Running For Joy | Teen Ink

Running For Joy MAG

June 17, 2016
By chsongbird GOLD, Arlington, Massachusetts
chsongbird GOLD, Arlington, Massachusetts
18 articles 0 photos 10 comments

Favorite Quote:
"I fell in love with her courage, her sincerity, and her flaming self respect. And it's these things I believe in, even if the whole world indulged in wild suspicions that she wasn't all she should be. I love her and it is the beginning of everything"

I have experienced a kind of joy that is so complete, so all-encompassing, so sublime, that in those moments when it occurs, I have to succumb to it and let it take over my entire body. It is difficult to write about, because my brain is always focused on feeling that joy in the moment, rather than on remembering it later.
This joy has the most profound effect on my breathing. My lungs inhale infinitely, which is beautiful and heartbreaking and full of release. I’m struck by my own terrible insecurity and anger in those moments when I cannot breathe, and so to breathe freely is precious and makes me feel whole. Asthma (God, I hate even the word) caused by tiny wheezing alveoli, just bloody threads and paper-thin tissue, threatens and looms and leers at my useless body and sometimes keeps that beautiful air from my lungs. I loathe it for its restrictiveness, for its weakening of my ability to inhale what is rightfully mine as a human being, as a creature of the earth, and my ability to take off running through the world on my own two feet.
For I love to run. Ironically, running is also something I once loathed. My mother always asked me to run with her, and I found it pretty much the most boring and tiring activity on the planet – until I realized that I could run somewhere. I abandoned the beaten rubber track of the high school for the Minuteman Bike Trail, which winds through woods, over streams, past a huge dying field of tall grass halfway between my town and the next, under bridges, below swaying trees, through beaten rock trails, and alongside a pond. The pond is my favorite place on Thursday nights and Friday afternoons, when the shouts of coxswains echo across the water and I watch the rowers heft their boats above their heads and trek back toward cars and the main avenue and civilization. The light glitters on the surface of the blue-green-purple-black water, and the sun settles gently, floating on the treetops, buoyed up by the rest of the universe. I can run through this world at my own pace, clench my muscles and go faster, or slow for a moment’s walk, letting my cheeks remain flushed and my legs thrum with the desire to keep moving. I can see, really see, the world as it unfolds around me.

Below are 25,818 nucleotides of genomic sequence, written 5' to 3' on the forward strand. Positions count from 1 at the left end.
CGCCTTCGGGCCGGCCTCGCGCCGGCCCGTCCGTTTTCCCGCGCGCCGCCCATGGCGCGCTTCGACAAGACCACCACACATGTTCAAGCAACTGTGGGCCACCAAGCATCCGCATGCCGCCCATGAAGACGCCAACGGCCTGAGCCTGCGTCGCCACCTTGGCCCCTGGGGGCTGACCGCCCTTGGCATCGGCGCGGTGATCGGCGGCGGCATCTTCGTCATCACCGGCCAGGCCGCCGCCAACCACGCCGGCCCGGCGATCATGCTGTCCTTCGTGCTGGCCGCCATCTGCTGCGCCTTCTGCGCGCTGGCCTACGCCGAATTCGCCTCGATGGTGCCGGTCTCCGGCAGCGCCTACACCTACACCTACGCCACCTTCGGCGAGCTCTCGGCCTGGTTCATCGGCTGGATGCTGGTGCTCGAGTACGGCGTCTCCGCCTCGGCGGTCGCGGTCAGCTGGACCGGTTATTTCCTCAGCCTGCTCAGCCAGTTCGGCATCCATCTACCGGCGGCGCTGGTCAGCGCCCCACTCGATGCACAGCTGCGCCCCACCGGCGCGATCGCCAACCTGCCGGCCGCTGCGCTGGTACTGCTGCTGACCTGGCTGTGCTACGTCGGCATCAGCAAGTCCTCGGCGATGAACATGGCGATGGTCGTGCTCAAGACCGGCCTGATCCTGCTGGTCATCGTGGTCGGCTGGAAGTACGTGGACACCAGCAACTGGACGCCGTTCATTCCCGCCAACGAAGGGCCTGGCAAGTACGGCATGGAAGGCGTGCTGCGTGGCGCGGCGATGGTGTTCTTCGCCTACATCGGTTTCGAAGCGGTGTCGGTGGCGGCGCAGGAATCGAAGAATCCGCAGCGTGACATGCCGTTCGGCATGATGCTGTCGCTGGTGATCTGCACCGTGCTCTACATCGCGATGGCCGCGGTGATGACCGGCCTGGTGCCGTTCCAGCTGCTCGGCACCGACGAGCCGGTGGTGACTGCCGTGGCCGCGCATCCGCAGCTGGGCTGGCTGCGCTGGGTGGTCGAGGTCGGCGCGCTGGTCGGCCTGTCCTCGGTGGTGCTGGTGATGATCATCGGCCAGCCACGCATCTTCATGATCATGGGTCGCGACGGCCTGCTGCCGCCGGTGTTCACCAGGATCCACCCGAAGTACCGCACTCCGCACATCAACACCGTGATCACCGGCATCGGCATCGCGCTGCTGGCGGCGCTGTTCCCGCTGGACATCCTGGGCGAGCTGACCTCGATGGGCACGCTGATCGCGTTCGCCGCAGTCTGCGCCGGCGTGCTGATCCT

And yes, sometimes when I run, I can’t breathe. And that is terror, the opposite of joy. But I keep running anyway, and at special times I reach infinity – that zone where my straining leg muscles cease to ache, my entire torso tightens with strength, and the pavement under my feet suddenly seems made of clouds. Then it feels as though I could run forever. The air is clear and perfect and crystalline, and I breathe it without hesitation or a catch or even a hint of weakness. The world is beautiful, and I am suddenly overjoyed that I have been given the opportunity to exist in it.
I tried to explain that once at a party and was, quite literally, pushed out of my chair and laughed at. Can you believe it? Laughter at the idea, the wonderfully simple idea, of realizing how beautiful it is that you exist.
There are, of course, other places in my life where that gorgeous, shimmery joy can blossom. Such joy exists for me often during a theatrical performance – just the right combination of people, just the right light – and thus the profession thrills me. Sometimes being in love feels like that. You know that moment – those multitudinous moments – little looks, brushes of fingertips on knuckles, a hand resting plainly and safely on the small of your back. I call this joy too, a feeling of being infinite, like they do in one of my favorite novels.
The source of our infinity doesn’t truly matter. I just know that when I am sprinting, running as if I’m floating across the sea, I feel the joy of being alive. What could be more magical than that? 

The author's comments:

A response to the following prompt:

“God it is great to be alive. Thank you. Thank you,” said Chris McCandless (see Into the Wild by Jon Krakauer) about his life on the road. Have you ever experienced such joy in life?

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